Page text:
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By Tom Cushing

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About this blog: The Raucous Caucus shares the southpaw perspectives of this Boomer on the state of the nation, the world, and, sometimes, other stuff. I enjoy crafting it to keep current, and occasionally to rant on some issue I care about deeply...  (More)

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The Gay Rights Movement Coming of Age

Uploaded: Apr 10, 2014
(Note: In a rare triumph of propriety over punsmanship, I decided against calling this a 'Gay Rights Coming-out Party.' Don't get used to it.)

In its perpetual race to catch-up with expressed ideals of liberty and inclusiveness, the American culture has not had an easy time of it. This country has absorbed waves of new influences across its history as a nation; not so much by welcome assimilation as by the forced addition of new flavors into an evolving mix. Nothing has been given -- each new seasoning has had to push its way into the fusion, over the objections of earlier staples. So it has been with a series of immigrant, race and gender-based interests that have pursued their rightful places as full participants in the promises of this society.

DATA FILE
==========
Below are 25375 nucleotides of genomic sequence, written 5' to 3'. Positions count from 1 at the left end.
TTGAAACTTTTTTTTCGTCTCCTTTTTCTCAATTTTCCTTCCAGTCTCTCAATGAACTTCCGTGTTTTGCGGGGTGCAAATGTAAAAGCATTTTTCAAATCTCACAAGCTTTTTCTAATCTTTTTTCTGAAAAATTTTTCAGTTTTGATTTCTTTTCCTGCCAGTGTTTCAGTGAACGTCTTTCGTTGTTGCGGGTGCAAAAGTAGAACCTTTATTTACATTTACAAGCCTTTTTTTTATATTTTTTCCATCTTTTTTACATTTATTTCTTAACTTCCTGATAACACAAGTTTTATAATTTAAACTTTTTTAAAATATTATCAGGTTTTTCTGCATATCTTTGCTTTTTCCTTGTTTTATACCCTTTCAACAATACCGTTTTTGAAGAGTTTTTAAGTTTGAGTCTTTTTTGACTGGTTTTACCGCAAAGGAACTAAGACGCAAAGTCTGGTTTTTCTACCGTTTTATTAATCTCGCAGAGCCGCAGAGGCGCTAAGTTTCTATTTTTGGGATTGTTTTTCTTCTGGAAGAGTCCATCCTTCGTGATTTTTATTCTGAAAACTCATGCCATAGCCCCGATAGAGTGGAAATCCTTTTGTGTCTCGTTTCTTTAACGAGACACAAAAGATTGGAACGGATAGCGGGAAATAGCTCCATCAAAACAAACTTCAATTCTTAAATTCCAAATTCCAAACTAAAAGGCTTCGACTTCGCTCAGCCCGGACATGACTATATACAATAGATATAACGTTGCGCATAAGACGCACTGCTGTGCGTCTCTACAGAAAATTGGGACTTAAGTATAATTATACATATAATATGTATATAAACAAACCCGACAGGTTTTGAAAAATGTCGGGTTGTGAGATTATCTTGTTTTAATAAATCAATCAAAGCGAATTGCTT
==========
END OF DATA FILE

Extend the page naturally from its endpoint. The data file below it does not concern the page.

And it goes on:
Movements are messy and only directional, and too much can be made of individual events, but there comes a point of maturity in the progress of each successful crusade. The March on Washington may have been an event with such meaning, in terms of a declaration that it was here to stay and commanded nationwide respect. Two recent occurrences and their very different responses suggest that the gay rights movement has reached that point – I believe the correct, very different result was achieved in each case.

The first was the recent demise of Westboro Baptist Church founder Fred Phelps. He was a dedicated hate-monger, whose followers famously brandished those "God Hates Fags!" placards. That tiny band of Kansans picketed various events across the country, most notably military funerals ("Thank God for IEDs" read another favorite sign), to provoke media coverage of their message about America having lost its way in terms of tolerance.